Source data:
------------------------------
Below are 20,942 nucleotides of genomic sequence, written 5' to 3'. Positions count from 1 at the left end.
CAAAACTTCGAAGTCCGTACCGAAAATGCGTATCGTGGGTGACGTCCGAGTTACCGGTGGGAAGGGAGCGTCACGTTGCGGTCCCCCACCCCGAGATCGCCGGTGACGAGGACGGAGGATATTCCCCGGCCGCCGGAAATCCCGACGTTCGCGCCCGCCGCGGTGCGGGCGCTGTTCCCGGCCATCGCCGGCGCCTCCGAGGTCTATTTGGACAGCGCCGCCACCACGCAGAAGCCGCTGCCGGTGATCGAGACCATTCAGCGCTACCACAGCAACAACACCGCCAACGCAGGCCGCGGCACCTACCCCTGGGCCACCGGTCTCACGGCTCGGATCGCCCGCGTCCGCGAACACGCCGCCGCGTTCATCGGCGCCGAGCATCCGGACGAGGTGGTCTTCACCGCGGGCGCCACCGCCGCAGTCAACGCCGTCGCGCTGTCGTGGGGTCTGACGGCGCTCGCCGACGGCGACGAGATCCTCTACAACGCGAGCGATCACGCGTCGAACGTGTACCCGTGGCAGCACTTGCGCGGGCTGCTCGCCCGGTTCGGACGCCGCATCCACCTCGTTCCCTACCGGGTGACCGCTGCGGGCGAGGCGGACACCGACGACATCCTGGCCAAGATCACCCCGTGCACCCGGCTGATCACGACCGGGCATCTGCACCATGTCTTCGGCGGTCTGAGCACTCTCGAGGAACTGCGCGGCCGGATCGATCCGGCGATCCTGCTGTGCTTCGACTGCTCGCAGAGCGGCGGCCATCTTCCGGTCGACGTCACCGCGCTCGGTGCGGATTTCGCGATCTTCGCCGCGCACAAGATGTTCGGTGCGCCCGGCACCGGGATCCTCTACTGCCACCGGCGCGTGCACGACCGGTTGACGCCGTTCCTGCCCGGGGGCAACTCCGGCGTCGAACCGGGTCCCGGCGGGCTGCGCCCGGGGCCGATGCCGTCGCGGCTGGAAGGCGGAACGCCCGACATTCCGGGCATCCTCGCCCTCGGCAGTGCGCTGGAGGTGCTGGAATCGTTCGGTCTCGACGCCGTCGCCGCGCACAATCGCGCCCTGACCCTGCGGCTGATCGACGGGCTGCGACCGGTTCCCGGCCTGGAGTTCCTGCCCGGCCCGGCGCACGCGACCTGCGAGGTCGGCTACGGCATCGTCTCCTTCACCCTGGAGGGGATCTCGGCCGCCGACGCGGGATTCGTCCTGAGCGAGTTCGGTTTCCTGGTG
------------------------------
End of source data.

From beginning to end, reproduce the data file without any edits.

Below are 20,942 nucleotides of genomic sequence, written 5' to 3'. Positions count from 1 at the left end.
CAAAACTTCGAAGTCCGTACCGAAAATGCGTATCGTGGGTGACGTCCGAGTTACCGGTGGGAAGGGAGCGTCACGTTGCGGTCCCCCACCCCGAGATCGCCGGTGACGAGGACGGAGGATATTCCCCGGCCGCCGGAAATCCCGACGTTCGCGCCCGCCGCGGTGCGGGCGCTGTTCCCGGCCATCGCCGGCGCCTCCGAGGTCTATTTGGACAGCGCCGCCACCACGCAGAAGCCGCTGCCGGTGATCGAGACCATTCAGCGCTACCACAGCAACAACACCGCCAACGCAGGCCGCGGCACCTACCCCTGGGCCACCGGTCTCACGGCTCGGATCGCCCGCGTCCGCGAACACGCCGCCGCGTTCATCGGCGCCGAGCATCCGGACGAGGTGGTCTTCACCGCGGGCGCCACCGCCGCAGTCAACGCCGTCGCGCTGTCGTGGGGTCTGACGGCGCTCGCCGACGGCGACGAGATCCTCTACAACGCGAGCGATCACGCGTCGAACGTGTACCCGTGGCAGCACTTGCGCGGGCTGCTCGCCCGGTTCGGACGCCGCATCCACCTCGTTCCCTACCGGGTGACCGCTGCGGGCGAGGCGGACACCGACGACATCCTGGCCAAGATCACCCCGTGCACCCGGCTGATCACGACCGGGCATCTGCACCATGTCTTCGGCGGTCTGAGCACTCTCGAGGAACTGCGCGGCCGGATCGATCCGGCGATCCTGCTGTGCTTCGACTGCTCGCAGAGCGGCGGCCATCTTCCGGTCGACGTCACCGCGCTCGGTGCGGATTTCGCGATCTTCGCCGCGCACAAGATGTTCGGTGCGCCCGGCACCGGGATCCTCTACTGCCACCGGCGCGTGCACGACCGGTTGACGCCGTTCCTGCCCGGGGGCAACTCCGGCGTCGAACCGGGTCCCGGCGGGCTGCGCCCGGGGCCGATGCCGTCGCGGCTGGAAGGCGGAACGCCCGACATTCCGGGCATCCTCGCCCTCGGCAGTGCGCTGGAGGTGCTGGAATCGTTCGGTCTCGACGCCGTCGCCGCGCACAATCGCGCCCTGACCCTGCGGCTGATCGACGGGCTGCGACCGGTTCCCGGCCTGGAGTTCCTGCCCGGCCCGGCGCACGCGACCTGCGAGGTCGGCTACGGCATCGTCTCCTTCACCCTGGAGGGGATCTCGGCCGCCGACGCGGGATTCGTCCTGAGCGAGTTCGGTTTCCTGGTG